One meaning of the term "Protestant" is "a church drawing its roots from the Reformation and the denominations of the Reformers in particular". I have also seen the term extensively used to mean "a modern non-Catholic non-Orthodox western denomination" with 'modern' meaning dating back no earlier than roughly the time of the Reformation and 'western' generally meaning embracing western scholasticism and enlightenment thinking in general. I have recently been told that the latter meaning is "just wrong". Is the latter definition 'wrong' in some fundamental way and what reasons are there to use or avoid using it? If it is wrong, what term (not "modern non-Catholic non-Orthodox western denomination" please, that's just way too long) would be better for this broader usage?
Humans love to categorise things, and we normally think of categories as dividing things up with borders between the categories. But that isn't actually how we normally do conceptualise our categories - instead we categorise things according to their likeness to archetypes or prototypes, the central most typical examples of a category. The borders between categories are very often hard to determine, but the centres are easy to recognise, which means that your definition is far from ideal because it's all about borders. There's little debate about the most archetypal Protestant churches and the most un-Protestant churches, but it's those in between that are harder to categorise.
The archetypes for Protestantism are the original reformers, people like Luther and Calvin. There are so many attributes that we could describe them with. Here are some I think are most useful for our present day categorisation of Protestants:
- an acceptance of the old ecumenical creeds
- a focus on the Bible
- a rejection of salvation by works
- a rejection of the supreme authority of the Catholic Church
- a focus on personal response to the gospel
Now some of these aren't as relevant today for categorising Protestant churches. Many Protestants have so little contact with Catholics that they aren't really consciously protesting the Catholic Church. We wouldn't want to make that a border of Protestantism because it would keep out many churches that should be included.
The family tree model of denominations doesn't perfectly categorise churches, because sometimes churches break with history. Pentecostals are generally firmly within Protestantism, but Oneness Pentecostals reject the Trinity and are not considered to be Protestant. There will be other churches which do not formally commit to any type of Christology. There are probably many Protestants which (perhaps unknowingly) cross the Chalcedonian division. Making the old creeds a border won't work for every case, but making it an archetype does.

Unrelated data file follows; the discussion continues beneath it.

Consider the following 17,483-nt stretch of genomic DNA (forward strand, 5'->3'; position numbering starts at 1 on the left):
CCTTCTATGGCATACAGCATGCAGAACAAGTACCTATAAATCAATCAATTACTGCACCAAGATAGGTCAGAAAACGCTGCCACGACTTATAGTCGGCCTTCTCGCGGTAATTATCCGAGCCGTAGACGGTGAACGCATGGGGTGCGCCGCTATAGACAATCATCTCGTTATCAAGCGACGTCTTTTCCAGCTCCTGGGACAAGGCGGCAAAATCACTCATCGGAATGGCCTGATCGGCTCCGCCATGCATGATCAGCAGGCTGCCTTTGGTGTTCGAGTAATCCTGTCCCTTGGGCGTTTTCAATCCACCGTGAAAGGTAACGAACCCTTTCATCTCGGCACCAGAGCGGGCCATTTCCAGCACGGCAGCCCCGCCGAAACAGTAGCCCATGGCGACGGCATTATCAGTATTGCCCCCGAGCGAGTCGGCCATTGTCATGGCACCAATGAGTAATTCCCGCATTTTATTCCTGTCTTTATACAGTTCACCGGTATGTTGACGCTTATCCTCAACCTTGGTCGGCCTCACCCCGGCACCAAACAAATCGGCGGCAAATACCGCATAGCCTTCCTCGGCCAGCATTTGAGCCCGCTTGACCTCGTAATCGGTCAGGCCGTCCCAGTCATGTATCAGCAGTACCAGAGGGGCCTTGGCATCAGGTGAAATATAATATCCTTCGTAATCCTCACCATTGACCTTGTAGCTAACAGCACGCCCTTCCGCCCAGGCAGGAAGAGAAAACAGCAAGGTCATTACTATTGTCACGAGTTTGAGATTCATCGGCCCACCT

And again, there are many Protestanty churches which no longer give much focus to the Bible. Some reject it's inspiration or infallibility, which means it is much less useful. Others prioritise new relevation over scripture. You can see that the border here would be hard to define, but as a central feature, still is effective.
So I would say that Protestantism refers to churches which are clustered around the archetypal Protestants: Luther and Calvin. What that refers to is fuzzy, but the definition is actually quite precise. (Lexicography is hard you guys!)
Your question is a good one, but it is slightly misguided. You are seeking a precise definition for a term which does not have one. The word Protestant can mean different things depending on the context in which it is used. When used in a historical context, it may be used to strictly refer to those involved in the Reformation and to the churches that they directly founded. However, it is also perfectly legitimate and acceptable to use the term Protestant to refer to any Christians or Churches that espouse the same principles as the original Protestant reformers.
The biggest commonality among Protestants is that they denounce the universal authority of the Papacy. Beyond that, the term Protestant is much like the term Christian. It essentially applies to anyone who chooses to apply it to themselves. In that sense, I do think that you were using the term appropriately, as long as you only intended it in a loose way. It would be wrong to correct someone's use of the term by suggesting that the term can only legitimately be used in a historically precise way.
The latter (the broad) definition is wrong because it results in a heterogeneous set of groups that have nothing in common, and majority of them having no connection to the Reformation. Historically, Protestantism and the Reformation cannot be separated.
For a reasonable definition we must examine what is common to Protestants, and how much of that is needed to keep the term "Protestant" descriptive. The five solas are common to all Protestants according to my perception. They represent the core positions of the Reformation. The solas are:
- Bible alone the final and complete authority.
- Salvation by grace alone.
- Salvation through faith alone.
- Salvation in Christ alone.
- The glory of God alone.
Would this be broad enough? It would be necessary to compromise one or two of these to widen the definition.